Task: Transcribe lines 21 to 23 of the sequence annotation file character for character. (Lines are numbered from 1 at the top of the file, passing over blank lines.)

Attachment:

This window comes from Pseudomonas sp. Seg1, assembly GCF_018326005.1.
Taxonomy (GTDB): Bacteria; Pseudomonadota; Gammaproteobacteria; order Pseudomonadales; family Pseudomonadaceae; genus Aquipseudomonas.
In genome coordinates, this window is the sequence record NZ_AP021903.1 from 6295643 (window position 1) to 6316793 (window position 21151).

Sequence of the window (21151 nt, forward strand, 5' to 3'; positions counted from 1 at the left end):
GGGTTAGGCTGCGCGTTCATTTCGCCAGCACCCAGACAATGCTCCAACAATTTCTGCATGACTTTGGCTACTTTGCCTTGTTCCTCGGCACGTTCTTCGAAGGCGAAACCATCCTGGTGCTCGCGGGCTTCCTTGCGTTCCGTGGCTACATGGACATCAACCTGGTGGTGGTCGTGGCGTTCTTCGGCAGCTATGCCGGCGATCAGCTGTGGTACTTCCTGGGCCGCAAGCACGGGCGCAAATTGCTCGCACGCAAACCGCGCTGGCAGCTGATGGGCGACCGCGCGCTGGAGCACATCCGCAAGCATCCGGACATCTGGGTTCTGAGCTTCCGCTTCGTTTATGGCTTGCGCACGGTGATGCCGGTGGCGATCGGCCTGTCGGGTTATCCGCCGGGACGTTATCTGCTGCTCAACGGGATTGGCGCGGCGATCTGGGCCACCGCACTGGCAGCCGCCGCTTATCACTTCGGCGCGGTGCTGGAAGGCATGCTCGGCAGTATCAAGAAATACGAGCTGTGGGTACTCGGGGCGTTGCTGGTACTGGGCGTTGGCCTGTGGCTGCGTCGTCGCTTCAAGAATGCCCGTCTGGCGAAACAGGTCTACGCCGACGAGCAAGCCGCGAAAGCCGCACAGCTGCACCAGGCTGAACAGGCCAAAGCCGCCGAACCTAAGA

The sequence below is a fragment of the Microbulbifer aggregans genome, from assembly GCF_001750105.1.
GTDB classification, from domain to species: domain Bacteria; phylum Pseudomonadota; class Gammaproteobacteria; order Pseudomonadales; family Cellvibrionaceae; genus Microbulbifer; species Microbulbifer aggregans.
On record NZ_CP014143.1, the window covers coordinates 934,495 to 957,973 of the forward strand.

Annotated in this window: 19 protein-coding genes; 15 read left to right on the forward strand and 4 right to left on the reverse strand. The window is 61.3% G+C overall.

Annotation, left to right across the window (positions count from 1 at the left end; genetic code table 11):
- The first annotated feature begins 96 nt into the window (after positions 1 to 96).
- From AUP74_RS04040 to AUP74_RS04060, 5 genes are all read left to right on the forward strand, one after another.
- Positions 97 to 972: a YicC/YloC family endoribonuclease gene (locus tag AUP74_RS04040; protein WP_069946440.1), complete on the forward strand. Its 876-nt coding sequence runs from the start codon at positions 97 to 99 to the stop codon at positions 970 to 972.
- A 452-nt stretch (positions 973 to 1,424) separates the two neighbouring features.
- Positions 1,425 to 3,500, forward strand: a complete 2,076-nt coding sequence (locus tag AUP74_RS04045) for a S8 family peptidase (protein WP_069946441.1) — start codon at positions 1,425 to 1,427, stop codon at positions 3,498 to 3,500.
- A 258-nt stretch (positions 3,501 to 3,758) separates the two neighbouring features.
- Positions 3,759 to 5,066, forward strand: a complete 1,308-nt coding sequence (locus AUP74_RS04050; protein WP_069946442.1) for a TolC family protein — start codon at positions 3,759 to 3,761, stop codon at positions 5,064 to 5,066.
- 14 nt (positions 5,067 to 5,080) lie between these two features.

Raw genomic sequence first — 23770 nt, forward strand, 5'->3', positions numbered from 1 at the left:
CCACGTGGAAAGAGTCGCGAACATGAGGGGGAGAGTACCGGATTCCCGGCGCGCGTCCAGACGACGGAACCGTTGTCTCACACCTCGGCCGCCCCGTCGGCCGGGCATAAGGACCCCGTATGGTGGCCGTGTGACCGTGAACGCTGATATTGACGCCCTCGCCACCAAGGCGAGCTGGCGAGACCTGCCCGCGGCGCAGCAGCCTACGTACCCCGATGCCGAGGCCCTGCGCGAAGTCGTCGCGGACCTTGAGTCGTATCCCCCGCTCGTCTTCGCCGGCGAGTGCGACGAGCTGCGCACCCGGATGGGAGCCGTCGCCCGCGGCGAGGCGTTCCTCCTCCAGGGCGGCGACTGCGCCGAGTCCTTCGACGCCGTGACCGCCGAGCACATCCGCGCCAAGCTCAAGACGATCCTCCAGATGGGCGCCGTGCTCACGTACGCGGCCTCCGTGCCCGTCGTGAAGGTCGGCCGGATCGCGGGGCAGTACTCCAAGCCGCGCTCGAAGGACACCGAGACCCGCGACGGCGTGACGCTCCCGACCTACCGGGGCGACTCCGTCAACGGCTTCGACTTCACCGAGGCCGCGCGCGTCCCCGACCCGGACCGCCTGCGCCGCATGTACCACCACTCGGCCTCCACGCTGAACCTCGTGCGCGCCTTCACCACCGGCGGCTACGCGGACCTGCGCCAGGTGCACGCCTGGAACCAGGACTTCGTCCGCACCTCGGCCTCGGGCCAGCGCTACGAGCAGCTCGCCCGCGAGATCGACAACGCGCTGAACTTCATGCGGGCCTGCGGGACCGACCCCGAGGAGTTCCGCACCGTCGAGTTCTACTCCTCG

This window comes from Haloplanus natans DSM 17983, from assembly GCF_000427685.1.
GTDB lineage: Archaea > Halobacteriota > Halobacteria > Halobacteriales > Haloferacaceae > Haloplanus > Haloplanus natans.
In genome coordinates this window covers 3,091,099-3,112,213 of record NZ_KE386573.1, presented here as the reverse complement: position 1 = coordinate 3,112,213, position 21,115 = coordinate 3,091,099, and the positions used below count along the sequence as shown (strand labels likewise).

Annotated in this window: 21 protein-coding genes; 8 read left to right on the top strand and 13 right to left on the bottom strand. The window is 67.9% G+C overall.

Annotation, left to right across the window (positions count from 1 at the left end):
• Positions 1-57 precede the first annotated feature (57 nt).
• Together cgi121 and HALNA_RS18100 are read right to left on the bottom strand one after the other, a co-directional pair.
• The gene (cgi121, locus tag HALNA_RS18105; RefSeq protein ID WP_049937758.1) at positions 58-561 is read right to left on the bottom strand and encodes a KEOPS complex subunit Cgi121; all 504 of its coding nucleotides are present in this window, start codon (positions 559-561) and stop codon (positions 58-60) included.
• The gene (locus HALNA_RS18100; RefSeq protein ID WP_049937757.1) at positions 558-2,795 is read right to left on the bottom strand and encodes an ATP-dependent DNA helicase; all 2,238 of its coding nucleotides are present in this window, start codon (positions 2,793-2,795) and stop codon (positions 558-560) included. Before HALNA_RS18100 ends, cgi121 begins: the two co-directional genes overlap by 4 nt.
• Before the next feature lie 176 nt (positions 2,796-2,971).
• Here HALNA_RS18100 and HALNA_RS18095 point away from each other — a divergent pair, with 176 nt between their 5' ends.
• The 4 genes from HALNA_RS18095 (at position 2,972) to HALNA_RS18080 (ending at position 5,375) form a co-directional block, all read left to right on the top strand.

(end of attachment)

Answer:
This window comes from Haloplanus natans DSM 17983, from assembly GCF_000427685.1.
GTDB lineage: Archaea > Halobacteriota > Halobacteria > Halobacteriales > Haloferacaceae > Haloplanus > Haloplanus natans.
In genome coordinates this window covers 3,091,099-3,112,213 of record NZ_KE386573.1, presented here as the reverse complement: position 1 = coordinate 3,112,213, position 21,115 = coordinate 3,091,099, and the positions used below count along the sequence as shown (strand labels likewise).